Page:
Inside travel How to cut costs when phoning home

Using your mobile abroad doesn't have to incur heavy charges, says David Phelan

Taking your phone abroad with you is a no-brainer: a text message lets your family know you've arrived safely; an emailed photo of the beach makes your colleagues jealous; and, of course, you can be contacted quickly in an emergency.

The old rip-offs perpetrated by outrageous hotel phone rates can also be avoided if you use your own phone. But although "roaming" – using your phone overseas – sounds relaxed and carefree, it can be costly. The way many people get around this is by taking a laptop and headset, and using Skype.

Whether you're in the centre of Funchal, Madeira (with free Wi-Fi throughout), or at an internet café in Bali, you can talk to anyone else with a Skype connection for free. You can also dial landlines in the UK for only a penny or two per minute, although calls to mobiles are higher.

However, when you are on the move, you'll probably want to use your own mobile. So what do you need to know to make sure phoning home doesn't incur an ET-sized bill?

First, check before you travel that you can use your phone overseas. If your phone isn't activated for roaming, or it is incompatible with the local system, it just won't work. Networks in countries such as Japan work with some handsets but not all – you'll need a 3G handset here, as the frequencies used in the older 2G handsets aren't compatible with those in Japan.

Second, remember that you pay to receive as well as make calls abroad. Calls made in the EU are capped at 36.6p per minute, and 11.5p per minute to receive calls. Check with your network before you go to see if there are roaming bundles to save you money.

Voicemail services can be useful while travelling, but aren't free to retrieve, as they often are in the UK. Also, if you haven't set up voicemail before you go, you may find you can't do it from overseas. Consider asking friends to send you texts instead – they're free to pick up. Alternatively, try HulloMail, a free service for many smartphones which sends your voicemails as emails containing MP3 files ( hullomail.com).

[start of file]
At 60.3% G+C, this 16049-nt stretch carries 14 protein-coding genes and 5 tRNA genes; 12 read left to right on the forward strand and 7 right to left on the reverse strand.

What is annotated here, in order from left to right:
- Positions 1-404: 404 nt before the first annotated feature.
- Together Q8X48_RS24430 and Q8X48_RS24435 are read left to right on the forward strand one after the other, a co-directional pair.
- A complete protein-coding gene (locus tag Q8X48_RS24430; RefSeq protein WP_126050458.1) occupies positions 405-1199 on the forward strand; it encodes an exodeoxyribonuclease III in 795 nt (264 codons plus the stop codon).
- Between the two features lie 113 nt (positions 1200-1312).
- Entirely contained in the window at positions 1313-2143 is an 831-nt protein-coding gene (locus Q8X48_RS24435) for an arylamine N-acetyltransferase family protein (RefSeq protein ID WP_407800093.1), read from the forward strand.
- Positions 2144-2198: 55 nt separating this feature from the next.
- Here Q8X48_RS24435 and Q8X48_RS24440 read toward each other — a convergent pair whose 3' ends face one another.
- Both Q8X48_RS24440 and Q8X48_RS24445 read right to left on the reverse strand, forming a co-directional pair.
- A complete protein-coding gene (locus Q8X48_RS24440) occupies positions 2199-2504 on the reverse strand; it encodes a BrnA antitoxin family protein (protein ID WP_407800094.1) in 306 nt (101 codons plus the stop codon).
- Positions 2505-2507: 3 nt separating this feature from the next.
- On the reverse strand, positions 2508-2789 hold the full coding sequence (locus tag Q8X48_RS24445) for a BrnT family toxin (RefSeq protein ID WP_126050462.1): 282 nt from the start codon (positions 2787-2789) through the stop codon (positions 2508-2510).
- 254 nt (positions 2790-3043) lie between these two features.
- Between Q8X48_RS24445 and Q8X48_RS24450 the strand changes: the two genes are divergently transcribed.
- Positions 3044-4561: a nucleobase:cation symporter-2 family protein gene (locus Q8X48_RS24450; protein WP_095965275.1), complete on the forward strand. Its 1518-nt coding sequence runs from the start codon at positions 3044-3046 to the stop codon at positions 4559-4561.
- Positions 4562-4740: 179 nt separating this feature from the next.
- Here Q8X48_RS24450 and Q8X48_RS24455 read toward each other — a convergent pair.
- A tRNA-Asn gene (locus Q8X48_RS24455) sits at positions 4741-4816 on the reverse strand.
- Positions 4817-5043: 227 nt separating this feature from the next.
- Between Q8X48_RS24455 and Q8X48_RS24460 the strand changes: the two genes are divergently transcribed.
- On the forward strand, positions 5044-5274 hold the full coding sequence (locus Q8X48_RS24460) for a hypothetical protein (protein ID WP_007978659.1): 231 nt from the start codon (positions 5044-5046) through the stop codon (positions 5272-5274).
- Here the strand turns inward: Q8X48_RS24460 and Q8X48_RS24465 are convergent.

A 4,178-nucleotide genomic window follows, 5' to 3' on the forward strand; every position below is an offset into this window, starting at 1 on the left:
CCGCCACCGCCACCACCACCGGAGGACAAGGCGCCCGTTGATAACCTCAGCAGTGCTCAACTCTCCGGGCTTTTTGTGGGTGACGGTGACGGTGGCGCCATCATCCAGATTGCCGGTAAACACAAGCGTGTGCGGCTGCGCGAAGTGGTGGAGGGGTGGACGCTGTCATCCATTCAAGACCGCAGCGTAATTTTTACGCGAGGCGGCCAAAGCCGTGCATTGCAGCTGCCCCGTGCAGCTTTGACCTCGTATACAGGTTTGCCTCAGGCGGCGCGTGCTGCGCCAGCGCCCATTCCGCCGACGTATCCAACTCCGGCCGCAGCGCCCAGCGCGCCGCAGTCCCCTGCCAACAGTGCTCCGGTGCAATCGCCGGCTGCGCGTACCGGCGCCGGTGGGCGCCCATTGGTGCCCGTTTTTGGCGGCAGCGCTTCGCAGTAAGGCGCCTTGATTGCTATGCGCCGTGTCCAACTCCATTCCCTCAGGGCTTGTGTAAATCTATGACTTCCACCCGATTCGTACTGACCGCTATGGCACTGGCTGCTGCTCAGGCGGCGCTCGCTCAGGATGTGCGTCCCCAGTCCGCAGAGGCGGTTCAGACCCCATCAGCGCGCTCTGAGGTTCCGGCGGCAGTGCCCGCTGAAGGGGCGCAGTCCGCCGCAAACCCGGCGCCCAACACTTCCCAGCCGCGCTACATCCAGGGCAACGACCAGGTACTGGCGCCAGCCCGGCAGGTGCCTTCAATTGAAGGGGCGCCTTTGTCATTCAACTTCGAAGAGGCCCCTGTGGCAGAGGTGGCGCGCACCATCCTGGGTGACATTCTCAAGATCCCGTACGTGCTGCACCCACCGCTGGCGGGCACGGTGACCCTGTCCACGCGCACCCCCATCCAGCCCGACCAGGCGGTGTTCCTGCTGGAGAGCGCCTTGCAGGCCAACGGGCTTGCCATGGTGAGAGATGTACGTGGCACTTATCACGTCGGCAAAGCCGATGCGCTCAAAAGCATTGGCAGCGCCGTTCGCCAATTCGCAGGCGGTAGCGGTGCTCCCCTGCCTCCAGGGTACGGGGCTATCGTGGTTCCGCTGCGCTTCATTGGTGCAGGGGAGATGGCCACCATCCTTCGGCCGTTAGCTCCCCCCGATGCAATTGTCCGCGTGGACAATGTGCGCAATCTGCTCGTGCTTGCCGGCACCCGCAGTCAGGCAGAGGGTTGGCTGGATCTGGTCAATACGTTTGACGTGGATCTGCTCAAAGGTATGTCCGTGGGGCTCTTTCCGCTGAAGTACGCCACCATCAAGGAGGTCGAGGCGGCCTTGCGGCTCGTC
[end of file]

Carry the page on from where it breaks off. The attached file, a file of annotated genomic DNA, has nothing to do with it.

It isn't just calls and texts that cost more abroad. Data, for smartphone users, costs a lot. If in doubt, make sure Data Roaming on your handset is off. If your phone regularly checks email without your knowing, the costs will mount. The EU recently insisted that networks impose a data limit of €50 a month. When you hit this limit you can request for it to be raised.

Orange has launched a new mobile internet browsing bundle for use abroad in the EU. It offers 30MB per day for £3. If you don't use any data, you won't get charged that day, but if you use any at all, then the full fee applies. With T-Mobile you must buy a Euro Internet Booster for internet access. There's a series of boosters ranging from £1 for 3MB to use in a day, to £10 for 50MB to use in a month. Vodafone's Data Traveller offers 25MB a day. It is free on price plans over £40 a month, or £2 a day for cheaper tariffs and pay-as-you-go customers. O2 charges just over £3 per MB, but there's a maximum charge of £40 a month. If your spending hits £40 you can continue to use data until you reach a total of 50MB without extra charges. These rates will be higher outside Europe.

Some smartphones have apps for free voice calls through the internet, though again a Wi-Fi hotspot is needed and not all apps work internationally. Skype is available for iPhone, Android and BlackBerry handsets but to use it outside a Wi-Fi zone varies according to phone and network. Remember that as well as the cost of the Skype call, you'll be using your data allowance. (Skype advises using your laptop in a Wi-Fi area when abroad.)

T-Mobile BlackBerry users can buy unlimited email access for £15.32 a month. If you have an Apple iPhone, iPad or iPod touch, you can use it to make free video calls, called FaceTime, providing both parties are in a wireless hotspot and have compatible Apple equipment.